Objective: We analyzed the predictability of the United States Food and Drug Administration's Medwatch safety alerts on monoclonal antibodies with the aim of assessing the adequacy of their pre-approval safety evaluation. Methods: An alert was considered observed when increased frequency, severity, or other new properties were reported for previously identified suspected adverse reactions. Results: Up until January 2010, 36 safety alerts to mAbs were issued containing 61 alert terms. Just above a half (32) of the alert terms were assessed as observed. Discussion: In addition to the observed reactions, a large proportion of unobserved reactions could have been predicted based on the mechanism of action and antibody target. Although retrospective assessment necessarily implies an element of subjectivity, there appears to be room for improvement in predicting adverse reactions to mAbs. Conclusions: Adverse reaction risk management and pharmaceutical care must focus on the observed reactions, but all effort should be made to extrapolate from the observed reactions to predict further safety issues. This should be taken into account by marketing authorization holders, prescribers, clinical trial sponsors, investigators and regulators.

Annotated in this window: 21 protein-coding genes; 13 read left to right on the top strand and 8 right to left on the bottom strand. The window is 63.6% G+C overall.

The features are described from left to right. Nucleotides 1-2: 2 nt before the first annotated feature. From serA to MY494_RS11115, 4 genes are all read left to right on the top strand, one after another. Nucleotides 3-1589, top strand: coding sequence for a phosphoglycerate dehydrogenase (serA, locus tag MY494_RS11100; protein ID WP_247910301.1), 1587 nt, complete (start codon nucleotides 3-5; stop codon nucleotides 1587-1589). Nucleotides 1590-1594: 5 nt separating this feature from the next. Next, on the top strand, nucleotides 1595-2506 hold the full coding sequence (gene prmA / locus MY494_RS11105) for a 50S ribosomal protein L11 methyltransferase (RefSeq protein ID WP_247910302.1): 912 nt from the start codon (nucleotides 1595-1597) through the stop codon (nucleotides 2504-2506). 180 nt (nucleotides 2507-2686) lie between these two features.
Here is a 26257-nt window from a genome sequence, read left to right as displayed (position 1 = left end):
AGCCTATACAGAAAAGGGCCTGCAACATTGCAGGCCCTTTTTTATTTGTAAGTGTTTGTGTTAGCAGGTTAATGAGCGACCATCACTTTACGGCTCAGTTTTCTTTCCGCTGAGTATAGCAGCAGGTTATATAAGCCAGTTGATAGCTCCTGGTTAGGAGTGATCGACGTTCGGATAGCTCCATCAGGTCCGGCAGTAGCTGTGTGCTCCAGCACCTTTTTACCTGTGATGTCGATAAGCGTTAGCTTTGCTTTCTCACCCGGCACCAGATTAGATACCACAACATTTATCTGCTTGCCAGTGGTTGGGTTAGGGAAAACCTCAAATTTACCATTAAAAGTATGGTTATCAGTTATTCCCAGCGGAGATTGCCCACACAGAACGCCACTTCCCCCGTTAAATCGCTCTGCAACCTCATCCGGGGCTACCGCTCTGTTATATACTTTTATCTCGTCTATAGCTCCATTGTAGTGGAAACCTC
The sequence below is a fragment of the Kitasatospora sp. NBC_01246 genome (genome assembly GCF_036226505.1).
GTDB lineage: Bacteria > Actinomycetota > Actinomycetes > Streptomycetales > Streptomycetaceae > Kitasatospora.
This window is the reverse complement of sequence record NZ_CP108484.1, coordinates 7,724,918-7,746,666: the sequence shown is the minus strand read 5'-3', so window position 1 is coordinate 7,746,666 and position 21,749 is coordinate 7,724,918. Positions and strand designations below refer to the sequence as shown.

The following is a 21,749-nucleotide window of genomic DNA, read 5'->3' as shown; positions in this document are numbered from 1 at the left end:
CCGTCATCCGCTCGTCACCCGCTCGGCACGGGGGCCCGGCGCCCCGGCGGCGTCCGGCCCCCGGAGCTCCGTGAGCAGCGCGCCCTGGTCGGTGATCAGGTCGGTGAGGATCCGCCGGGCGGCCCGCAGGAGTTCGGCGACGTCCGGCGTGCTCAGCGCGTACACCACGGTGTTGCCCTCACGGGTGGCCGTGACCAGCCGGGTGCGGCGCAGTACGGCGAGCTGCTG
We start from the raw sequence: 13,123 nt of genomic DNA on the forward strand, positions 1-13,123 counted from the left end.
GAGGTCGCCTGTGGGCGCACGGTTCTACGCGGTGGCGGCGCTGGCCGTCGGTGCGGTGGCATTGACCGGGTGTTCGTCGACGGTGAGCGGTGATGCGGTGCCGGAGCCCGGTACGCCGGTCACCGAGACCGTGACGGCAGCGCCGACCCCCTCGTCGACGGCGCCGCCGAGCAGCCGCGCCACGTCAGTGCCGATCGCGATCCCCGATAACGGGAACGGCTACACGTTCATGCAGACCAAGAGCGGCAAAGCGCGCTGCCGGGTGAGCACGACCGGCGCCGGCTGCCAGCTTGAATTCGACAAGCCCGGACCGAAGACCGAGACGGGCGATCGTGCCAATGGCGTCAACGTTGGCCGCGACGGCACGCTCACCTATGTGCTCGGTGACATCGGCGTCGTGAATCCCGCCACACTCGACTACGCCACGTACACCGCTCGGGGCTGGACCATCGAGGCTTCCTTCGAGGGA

|Number of pages||6|
|Journal||International Journal of Clinical Pharmacology and Therapeutics|
|Publication status||Published - Mar 1 2011|
- Monoclonal antibody
ASJC Scopus subject areas
- Pharmacology (medical)